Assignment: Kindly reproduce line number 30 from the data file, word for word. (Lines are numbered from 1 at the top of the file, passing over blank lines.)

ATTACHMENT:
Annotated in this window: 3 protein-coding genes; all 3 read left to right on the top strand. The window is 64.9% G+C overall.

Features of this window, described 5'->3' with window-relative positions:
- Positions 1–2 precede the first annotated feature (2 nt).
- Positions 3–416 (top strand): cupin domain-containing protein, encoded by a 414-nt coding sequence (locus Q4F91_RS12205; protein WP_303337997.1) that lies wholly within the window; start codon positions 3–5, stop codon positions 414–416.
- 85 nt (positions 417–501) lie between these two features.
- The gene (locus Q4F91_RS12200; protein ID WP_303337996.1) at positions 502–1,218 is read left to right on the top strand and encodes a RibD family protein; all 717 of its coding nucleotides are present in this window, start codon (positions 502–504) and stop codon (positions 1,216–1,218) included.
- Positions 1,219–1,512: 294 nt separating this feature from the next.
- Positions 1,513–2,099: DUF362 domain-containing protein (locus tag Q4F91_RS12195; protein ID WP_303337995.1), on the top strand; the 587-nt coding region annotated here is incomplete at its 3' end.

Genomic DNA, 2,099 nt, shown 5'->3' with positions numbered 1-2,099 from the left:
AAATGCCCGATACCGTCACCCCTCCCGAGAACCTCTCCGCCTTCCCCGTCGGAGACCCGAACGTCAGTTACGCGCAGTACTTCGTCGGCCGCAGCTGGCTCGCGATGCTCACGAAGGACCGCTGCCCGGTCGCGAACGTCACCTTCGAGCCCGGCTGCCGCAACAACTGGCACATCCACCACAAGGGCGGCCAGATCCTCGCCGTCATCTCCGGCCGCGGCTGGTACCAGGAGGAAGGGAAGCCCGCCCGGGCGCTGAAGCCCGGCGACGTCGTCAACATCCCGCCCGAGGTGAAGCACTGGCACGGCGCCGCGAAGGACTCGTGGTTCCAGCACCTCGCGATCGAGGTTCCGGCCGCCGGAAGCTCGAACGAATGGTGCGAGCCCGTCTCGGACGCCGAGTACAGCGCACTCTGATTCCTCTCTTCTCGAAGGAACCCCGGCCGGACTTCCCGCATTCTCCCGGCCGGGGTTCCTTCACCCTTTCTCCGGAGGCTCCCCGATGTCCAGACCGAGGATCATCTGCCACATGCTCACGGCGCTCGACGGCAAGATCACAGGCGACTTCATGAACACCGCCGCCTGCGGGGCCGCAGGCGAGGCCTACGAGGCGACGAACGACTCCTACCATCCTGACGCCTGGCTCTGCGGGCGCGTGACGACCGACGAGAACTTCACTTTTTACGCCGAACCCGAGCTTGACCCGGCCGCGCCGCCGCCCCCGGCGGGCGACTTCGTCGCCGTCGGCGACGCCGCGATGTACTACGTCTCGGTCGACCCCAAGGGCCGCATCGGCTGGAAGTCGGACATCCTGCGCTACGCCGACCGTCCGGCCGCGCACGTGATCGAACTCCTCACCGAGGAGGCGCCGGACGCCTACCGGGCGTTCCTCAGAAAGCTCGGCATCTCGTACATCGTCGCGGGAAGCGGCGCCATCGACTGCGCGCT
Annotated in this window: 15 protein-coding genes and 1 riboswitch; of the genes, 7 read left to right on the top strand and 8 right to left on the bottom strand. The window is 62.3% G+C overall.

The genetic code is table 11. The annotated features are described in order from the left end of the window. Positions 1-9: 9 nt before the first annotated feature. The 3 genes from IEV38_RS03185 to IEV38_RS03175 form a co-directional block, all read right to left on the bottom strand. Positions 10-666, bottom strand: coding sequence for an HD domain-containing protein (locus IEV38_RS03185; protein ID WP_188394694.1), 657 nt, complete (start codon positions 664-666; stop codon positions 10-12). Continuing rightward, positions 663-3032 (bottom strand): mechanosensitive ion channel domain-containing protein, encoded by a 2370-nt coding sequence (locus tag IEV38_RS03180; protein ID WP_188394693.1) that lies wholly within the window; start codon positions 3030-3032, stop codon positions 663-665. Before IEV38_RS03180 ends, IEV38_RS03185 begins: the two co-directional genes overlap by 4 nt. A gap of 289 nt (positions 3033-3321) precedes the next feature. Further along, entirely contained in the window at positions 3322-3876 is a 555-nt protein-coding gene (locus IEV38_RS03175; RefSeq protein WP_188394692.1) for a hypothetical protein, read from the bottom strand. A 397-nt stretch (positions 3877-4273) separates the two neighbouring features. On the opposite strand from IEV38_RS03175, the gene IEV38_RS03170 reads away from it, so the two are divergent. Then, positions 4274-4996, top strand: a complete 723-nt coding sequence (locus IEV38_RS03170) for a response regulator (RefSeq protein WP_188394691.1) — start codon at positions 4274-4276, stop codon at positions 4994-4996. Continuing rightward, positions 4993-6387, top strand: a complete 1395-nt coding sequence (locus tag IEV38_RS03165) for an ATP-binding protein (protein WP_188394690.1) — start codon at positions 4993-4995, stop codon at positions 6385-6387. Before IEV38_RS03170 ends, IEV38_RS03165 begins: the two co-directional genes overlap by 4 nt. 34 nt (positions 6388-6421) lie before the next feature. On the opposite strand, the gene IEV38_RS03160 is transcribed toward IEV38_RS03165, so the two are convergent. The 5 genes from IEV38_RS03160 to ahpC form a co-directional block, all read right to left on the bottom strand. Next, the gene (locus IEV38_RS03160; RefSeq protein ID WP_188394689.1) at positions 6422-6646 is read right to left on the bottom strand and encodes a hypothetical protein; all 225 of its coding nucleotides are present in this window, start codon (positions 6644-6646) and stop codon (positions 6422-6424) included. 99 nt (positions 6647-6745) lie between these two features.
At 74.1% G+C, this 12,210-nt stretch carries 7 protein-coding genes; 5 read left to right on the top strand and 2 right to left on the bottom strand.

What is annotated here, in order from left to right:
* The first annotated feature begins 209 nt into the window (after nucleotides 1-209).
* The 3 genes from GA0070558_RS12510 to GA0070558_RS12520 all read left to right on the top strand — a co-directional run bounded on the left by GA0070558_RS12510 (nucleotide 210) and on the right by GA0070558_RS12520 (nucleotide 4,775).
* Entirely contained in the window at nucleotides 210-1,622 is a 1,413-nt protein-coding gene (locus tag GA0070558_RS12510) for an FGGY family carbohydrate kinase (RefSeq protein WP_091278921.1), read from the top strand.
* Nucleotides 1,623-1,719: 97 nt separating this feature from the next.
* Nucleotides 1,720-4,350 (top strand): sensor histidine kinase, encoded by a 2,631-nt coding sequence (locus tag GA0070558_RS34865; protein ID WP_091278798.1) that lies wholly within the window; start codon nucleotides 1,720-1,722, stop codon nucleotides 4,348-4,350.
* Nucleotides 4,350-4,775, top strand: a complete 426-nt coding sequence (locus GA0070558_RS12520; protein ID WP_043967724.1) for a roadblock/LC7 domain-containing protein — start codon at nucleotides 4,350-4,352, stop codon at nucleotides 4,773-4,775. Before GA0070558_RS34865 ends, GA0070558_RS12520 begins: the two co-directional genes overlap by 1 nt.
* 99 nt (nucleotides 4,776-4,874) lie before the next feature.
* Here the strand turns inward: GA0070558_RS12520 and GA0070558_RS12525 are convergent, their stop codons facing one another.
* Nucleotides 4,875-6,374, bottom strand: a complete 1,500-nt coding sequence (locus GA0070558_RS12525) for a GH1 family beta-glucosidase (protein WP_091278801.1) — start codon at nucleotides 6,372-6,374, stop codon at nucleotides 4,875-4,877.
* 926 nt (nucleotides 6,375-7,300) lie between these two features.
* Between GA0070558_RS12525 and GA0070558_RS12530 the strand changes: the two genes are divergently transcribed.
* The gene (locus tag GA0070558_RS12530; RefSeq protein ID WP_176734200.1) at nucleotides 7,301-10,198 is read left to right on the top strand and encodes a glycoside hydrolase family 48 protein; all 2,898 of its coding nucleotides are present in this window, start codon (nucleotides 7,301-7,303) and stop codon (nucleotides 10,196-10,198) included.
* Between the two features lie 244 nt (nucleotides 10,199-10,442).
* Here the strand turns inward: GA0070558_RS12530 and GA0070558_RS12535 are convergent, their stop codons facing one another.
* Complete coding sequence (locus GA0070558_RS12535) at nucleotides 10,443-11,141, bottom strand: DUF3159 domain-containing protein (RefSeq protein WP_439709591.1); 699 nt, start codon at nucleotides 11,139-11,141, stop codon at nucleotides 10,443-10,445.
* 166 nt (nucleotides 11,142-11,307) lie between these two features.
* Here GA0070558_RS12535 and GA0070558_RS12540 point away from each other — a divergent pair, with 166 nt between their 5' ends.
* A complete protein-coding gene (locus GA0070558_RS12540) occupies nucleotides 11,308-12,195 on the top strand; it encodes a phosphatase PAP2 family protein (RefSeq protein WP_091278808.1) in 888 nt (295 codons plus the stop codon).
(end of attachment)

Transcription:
* 166 nt (nucleotides 11,142-11,307) lie between these two features.